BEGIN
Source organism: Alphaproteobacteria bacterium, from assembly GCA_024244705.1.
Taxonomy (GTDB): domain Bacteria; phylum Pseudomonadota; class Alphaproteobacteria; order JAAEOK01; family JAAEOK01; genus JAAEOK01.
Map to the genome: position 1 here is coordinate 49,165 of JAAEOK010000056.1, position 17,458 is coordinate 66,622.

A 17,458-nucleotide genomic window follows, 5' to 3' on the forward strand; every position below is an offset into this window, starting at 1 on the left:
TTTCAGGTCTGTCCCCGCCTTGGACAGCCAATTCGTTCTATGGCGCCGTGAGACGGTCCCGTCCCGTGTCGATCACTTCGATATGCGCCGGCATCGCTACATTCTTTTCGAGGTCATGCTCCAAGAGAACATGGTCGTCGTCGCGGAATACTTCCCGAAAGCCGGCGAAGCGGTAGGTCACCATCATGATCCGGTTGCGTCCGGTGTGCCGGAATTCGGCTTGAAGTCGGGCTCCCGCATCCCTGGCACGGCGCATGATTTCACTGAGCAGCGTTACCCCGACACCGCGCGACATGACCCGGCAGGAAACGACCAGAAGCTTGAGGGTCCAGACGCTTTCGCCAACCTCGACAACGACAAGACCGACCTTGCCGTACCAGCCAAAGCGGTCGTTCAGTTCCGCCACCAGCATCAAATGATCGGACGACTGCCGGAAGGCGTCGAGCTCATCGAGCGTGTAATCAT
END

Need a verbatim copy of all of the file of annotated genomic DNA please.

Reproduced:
Source organism: Alphaproteobacteria bacterium, from assembly GCA_024244705.1.
Taxonomy (GTDB): domain Bacteria; phylum Pseudomonadota; class Alphaproteobacteria; order JAAEOK01; family JAAEOK01; genus JAAEOK01.
Map to the genome: position 1 here is coordinate 49,165 of JAAEOK010000056.1, position 17,458 is coordinate 66,622.

A 17,458-nucleotide genomic window follows, 5' to 3' on the forward strand; every position below is an offset into this window, starting at 1 on the left:
TTTCAGGTCTGTCCCCGCCTTGGACAGCCAATTCGTTCTATGGCGCCGTGAGACGGTCCCGTCCCGTGTCGATCACTTCGATATGCGCCGGCATCGCTACATTCTTTTCGAGGTCATGCTCCAAGAGAACATGGTCGTCGTCGCGGAATACTTCCCGAAAGCCGGCGAAGCGGTAGGTCACCATCATGATCCGGTTGCGTCCGGTGTGCCGGAATTCGGCTTGAAGTCGGGCTCCCGCATCCCTGGCACGGCGCATGATTTCACTGAGCAGCGTTACCCCGACACCGCGCGACATGACCCGGCAGGAAACGACCAGAAGCTTGAGGGTCCAGACGCTTTCGCCAACCTCGACAACGACAAGACCGACCTTGCCGTACCAGCCAAAGCGGTCGTTCAGTTCCGCCACCAGCATCAAATGATCGGACGACTGCCGGAAGGCGTCGAGCTCATCGAGCGTGTAATCAT